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Appendix VI.

Then, from the figure




Fraction for acceleration scale =  JveL scale {f^-

distance scale fraction

P. 302. Flexible Couplings.  It often happens that
shafts, though made truly in line when first erected, may take
small relative movements through lack of rigidity in the supports,
thus causing a tendency to breakage if firmly coupled. Deviations
that are small and unimportant at low speeds may become very
troublesome at high ones, partly because the rate of change of
deviation is greatly increased, and partly, also, because the
amount of deviation may itself be multiplied by centrifugal force.
As examples we have the very potent one of the breakage of
propeller shafts of ships, no doubt largely on account of the
flexibility of the hull ; and the necessity of universal couplings in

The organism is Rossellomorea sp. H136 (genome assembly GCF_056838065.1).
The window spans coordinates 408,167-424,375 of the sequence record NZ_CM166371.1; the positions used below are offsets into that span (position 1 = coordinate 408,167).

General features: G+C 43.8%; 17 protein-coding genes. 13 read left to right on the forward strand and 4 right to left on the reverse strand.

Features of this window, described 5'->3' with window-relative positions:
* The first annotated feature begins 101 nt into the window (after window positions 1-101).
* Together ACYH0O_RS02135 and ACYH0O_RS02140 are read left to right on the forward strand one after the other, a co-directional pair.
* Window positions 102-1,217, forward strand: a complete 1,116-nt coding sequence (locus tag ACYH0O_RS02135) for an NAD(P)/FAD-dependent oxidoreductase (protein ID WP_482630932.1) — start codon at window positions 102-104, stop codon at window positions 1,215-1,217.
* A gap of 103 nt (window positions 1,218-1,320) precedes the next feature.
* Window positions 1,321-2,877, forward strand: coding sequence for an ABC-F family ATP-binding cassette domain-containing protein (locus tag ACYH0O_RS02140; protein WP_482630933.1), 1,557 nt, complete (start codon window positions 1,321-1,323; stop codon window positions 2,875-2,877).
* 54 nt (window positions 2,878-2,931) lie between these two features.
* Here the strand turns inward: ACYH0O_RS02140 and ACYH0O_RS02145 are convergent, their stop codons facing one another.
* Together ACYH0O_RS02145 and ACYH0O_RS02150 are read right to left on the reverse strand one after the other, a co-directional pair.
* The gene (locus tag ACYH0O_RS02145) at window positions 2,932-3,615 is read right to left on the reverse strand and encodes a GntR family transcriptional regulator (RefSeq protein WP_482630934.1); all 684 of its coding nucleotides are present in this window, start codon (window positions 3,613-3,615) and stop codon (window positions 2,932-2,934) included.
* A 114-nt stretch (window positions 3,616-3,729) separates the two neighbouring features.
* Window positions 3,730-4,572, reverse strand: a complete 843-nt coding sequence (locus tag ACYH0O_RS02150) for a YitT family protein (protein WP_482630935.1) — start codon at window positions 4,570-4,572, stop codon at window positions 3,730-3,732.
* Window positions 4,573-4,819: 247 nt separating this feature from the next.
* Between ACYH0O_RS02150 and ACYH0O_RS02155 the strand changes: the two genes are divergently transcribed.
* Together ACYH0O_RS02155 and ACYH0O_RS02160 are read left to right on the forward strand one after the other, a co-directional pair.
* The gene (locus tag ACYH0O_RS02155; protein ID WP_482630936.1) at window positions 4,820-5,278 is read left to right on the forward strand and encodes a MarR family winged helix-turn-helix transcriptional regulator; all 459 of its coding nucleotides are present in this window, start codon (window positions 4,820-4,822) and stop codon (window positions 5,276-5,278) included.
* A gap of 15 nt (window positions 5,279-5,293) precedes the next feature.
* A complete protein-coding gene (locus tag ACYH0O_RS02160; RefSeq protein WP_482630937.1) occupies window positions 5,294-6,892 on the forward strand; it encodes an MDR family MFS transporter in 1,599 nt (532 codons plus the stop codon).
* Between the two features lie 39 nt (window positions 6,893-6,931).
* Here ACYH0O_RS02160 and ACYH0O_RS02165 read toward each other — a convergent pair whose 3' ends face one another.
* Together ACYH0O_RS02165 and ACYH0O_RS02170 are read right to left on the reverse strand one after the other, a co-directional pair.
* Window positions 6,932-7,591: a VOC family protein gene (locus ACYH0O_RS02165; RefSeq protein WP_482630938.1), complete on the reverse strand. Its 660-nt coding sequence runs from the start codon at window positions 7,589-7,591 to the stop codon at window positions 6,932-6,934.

motor-cars, to prevent breakage due to bending of the frame, as
well as to compensate for slight inaccuracies of workmanship that
would otherwise cause hot bearings. When engines and dynamos
are coupled direct, there is the same danger, for a very small
inaccuracy that would not be apparent on a more slow-running
shaft would soon cause heating or knocking on account of the
high speed.

Of the flexible couplings illustrated in Fig. 973 the first two
are intended for marine shafts, and the third for dynamo work.
Brotherhood's coupling consists of a large hollow casting D, to
which is bolted a thin corrugated steel disc E; and while the
casting is bolted to the shaft A, the disc is bolted to the shaft B.
The shafts butt together on a spherical surface c, and any relative
bending of the two is met by a buckling of the disc E to of
course a very slight extent. The faults of this coupling are its
large size and the fact that it cannot well support an axial tension.
In Alley's coupling the shafts F and G are supplied with solid